Having bought the excellent 'Photographic Guide to the Grasshoppers and Crickets of Britain and Ireland' by Martin Evans and Roger Edmonson (pub. Wild Guide UK), which contains proper keys, I thought it was time to scientifically check the ID, so captured a rather splendid individual with a bright olive green pronotum. This and the other specimens watched were, not surprisingly, the common Field Grasshopper (Chorthippus brunneus), but no less welcome for that.
There were a couple of Meadow Brown butterflies flitting about, and one sat on a Sedum spectabile and opened up its wings, which this species tends not to do very much.
Nearby, this Common Frog (Rana temporaria)was showing that even the smallest pool of water helps these creatures, having taken up residence in this unpromising bucket of rainwater - which was sat on some rubble awaiting use in further terracing repairs.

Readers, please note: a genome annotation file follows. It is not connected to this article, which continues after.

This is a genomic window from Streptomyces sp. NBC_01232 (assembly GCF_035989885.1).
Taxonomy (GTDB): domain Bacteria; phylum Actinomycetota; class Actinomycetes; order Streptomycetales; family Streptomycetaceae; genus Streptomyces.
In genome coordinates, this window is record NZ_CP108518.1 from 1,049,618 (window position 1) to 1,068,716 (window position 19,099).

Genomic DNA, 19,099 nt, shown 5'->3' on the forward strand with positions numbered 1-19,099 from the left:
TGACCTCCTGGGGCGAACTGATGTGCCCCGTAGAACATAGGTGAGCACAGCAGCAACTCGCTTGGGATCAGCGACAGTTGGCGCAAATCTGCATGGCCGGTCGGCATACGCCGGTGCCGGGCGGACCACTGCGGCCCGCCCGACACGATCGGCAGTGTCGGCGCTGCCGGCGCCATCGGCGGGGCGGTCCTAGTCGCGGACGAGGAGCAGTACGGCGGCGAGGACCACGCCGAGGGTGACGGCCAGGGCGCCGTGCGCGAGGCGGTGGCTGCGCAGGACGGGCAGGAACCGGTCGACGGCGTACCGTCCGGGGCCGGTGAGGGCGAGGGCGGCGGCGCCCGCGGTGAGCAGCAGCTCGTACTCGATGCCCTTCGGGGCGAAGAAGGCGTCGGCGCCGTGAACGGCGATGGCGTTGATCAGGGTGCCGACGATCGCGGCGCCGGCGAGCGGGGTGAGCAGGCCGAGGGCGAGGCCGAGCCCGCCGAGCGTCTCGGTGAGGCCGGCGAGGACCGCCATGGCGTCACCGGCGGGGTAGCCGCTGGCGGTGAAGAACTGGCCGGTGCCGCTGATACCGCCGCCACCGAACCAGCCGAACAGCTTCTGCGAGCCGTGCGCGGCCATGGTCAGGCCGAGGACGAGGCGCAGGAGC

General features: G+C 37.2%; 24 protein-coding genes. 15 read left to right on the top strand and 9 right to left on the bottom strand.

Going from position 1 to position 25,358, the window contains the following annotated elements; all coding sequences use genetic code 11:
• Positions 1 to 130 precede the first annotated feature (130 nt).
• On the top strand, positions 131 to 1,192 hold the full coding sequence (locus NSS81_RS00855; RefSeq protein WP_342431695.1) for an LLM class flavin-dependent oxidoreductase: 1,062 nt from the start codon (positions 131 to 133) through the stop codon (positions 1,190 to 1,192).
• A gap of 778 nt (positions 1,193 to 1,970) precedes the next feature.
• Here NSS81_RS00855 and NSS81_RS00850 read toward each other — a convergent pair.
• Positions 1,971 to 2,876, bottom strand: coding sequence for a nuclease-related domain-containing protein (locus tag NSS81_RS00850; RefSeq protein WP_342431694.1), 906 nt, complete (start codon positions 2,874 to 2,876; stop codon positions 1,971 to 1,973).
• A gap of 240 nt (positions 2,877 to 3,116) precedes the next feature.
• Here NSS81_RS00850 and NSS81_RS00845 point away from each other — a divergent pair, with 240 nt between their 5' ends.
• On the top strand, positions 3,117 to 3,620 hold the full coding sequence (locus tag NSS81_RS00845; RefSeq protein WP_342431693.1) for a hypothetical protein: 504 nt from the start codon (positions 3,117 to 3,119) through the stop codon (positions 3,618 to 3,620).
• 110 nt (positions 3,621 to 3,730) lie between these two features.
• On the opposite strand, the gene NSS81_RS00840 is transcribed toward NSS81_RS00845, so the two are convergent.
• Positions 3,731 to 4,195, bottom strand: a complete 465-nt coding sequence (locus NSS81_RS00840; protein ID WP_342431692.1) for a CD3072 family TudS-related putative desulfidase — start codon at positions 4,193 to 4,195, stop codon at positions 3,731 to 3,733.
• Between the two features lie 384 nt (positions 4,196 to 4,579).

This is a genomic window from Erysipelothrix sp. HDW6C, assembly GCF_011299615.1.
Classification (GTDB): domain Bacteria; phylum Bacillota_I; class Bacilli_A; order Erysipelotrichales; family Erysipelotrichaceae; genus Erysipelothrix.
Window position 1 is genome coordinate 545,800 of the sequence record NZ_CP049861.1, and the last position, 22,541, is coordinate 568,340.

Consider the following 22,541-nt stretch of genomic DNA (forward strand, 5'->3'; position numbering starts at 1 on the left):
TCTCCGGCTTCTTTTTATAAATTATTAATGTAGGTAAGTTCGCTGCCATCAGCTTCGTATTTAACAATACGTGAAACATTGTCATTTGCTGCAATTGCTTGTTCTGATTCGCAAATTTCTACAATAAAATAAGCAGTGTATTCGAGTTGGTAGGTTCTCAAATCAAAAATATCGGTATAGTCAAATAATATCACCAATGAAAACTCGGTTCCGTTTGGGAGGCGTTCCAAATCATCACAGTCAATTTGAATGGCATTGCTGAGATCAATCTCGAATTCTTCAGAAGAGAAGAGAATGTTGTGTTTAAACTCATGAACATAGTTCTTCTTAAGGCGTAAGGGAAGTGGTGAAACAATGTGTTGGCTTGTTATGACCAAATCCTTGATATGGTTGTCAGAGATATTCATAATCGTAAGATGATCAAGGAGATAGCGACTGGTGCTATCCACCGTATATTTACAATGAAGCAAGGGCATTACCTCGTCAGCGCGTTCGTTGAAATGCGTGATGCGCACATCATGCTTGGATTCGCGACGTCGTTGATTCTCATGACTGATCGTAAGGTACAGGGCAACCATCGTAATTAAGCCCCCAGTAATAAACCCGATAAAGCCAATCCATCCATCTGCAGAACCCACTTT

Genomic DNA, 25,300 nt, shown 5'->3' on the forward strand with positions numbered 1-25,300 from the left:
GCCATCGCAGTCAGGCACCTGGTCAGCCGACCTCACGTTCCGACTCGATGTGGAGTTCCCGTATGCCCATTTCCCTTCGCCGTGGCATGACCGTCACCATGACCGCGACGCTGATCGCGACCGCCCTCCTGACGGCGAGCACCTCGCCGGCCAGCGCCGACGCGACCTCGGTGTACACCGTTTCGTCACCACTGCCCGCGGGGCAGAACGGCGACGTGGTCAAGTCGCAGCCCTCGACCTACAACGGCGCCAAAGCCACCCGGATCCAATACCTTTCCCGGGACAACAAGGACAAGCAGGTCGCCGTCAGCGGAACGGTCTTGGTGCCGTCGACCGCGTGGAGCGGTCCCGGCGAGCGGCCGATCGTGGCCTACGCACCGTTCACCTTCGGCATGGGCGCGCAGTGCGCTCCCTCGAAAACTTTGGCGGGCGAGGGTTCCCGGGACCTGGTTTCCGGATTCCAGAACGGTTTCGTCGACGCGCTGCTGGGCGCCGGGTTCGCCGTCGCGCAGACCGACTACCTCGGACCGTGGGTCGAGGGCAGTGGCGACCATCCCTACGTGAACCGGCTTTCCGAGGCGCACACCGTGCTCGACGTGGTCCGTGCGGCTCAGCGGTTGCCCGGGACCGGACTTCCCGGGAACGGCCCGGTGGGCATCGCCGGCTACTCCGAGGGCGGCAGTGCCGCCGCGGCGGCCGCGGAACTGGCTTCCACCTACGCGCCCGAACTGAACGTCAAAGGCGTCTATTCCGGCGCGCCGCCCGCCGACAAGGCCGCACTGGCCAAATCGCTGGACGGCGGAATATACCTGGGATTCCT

Even the smallest pool of water willl be used by Frogs
On a sunny evening 9 Swifts were flying very high overhead, and half a dozen Ring-Necked Parakeets were mobbing what appeared to be a Sparrowhawk. I dashed indoors for a pair of binoculars, but it was gone before I could deploy them.